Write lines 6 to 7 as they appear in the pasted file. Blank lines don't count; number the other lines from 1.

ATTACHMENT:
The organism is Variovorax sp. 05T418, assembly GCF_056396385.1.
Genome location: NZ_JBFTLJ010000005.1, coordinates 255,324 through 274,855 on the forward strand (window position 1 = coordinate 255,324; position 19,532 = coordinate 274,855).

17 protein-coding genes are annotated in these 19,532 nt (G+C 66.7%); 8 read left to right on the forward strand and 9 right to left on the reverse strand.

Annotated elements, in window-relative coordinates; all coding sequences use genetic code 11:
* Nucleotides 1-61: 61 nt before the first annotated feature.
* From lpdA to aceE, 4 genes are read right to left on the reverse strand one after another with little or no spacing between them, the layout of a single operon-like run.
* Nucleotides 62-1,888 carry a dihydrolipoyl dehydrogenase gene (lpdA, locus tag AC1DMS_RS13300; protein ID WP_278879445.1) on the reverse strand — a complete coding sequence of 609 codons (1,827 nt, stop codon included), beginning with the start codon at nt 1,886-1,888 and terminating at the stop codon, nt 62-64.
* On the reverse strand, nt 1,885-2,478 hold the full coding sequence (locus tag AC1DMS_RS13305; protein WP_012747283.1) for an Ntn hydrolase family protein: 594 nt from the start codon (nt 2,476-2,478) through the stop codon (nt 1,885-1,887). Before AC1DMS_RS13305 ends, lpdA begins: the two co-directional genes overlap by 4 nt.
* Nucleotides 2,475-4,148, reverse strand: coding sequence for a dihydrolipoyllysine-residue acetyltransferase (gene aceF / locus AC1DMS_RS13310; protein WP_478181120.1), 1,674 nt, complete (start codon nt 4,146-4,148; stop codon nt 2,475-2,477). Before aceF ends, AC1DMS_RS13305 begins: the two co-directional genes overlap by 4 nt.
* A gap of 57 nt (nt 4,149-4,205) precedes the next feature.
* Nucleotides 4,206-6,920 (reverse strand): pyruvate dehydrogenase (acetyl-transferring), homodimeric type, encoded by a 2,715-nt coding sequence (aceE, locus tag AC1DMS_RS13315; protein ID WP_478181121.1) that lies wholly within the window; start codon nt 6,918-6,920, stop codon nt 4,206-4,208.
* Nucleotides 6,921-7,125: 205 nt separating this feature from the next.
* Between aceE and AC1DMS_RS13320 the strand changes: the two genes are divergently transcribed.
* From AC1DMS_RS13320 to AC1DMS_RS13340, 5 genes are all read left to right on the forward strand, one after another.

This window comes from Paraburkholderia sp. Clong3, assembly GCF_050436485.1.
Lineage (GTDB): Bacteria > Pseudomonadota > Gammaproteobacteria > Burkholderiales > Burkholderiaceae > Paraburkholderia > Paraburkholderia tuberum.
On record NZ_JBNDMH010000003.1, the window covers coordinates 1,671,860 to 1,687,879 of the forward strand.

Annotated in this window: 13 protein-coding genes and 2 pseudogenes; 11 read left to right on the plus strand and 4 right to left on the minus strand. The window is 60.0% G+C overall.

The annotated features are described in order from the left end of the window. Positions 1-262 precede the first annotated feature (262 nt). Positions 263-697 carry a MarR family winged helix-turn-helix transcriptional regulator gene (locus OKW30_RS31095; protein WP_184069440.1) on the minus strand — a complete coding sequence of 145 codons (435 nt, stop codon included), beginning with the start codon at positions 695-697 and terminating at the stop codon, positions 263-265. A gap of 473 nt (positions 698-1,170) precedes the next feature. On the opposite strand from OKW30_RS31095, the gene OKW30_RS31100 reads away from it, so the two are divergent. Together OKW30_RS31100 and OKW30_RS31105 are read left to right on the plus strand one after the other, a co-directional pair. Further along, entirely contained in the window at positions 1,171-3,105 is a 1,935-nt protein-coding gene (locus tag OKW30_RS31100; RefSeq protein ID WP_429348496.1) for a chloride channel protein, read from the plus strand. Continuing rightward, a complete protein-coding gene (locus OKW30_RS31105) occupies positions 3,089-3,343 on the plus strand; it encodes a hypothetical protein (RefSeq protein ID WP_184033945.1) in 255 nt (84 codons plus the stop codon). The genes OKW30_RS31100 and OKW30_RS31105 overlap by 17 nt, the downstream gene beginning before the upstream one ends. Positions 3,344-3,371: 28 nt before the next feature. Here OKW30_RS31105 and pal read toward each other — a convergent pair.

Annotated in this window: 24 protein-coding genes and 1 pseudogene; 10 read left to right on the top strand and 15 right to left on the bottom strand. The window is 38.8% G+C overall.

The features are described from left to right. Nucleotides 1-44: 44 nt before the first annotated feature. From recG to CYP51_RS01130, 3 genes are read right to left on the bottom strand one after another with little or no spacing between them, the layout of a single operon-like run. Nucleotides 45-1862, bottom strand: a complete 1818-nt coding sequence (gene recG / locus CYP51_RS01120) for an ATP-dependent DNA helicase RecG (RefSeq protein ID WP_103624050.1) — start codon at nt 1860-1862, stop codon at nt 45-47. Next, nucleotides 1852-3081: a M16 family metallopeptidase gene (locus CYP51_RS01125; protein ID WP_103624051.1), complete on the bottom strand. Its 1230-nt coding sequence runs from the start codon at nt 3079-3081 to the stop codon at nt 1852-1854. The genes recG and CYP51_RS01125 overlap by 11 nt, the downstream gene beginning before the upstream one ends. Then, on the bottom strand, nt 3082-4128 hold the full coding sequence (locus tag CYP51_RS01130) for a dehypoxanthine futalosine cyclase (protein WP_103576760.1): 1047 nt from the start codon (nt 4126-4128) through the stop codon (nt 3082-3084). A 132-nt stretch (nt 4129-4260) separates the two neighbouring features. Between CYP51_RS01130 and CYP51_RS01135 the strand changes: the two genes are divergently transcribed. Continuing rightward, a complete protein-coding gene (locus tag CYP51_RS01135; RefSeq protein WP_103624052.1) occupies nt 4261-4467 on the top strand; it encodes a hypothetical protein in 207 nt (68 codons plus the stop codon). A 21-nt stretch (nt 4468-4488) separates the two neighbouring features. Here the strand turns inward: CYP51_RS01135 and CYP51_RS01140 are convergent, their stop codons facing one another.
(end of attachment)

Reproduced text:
* From lpdA to aceE, 4 genes are read right to left on the reverse strand one after another with little or no spacing between them, the layout of a single operon-like run.
* Nucleotides 62-1,888 carry a dihydrolipoyl dehydrogenase gene (lpdA, locus tag AC1DMS_RS13300; protein ID WP_278879445.1) on the reverse strand — a complete coding sequence of 609 codons (1,827 nt, stop codon included), beginning with the start codon at nt 1,886-1,888 and terminating at the stop codon, nt 62-64.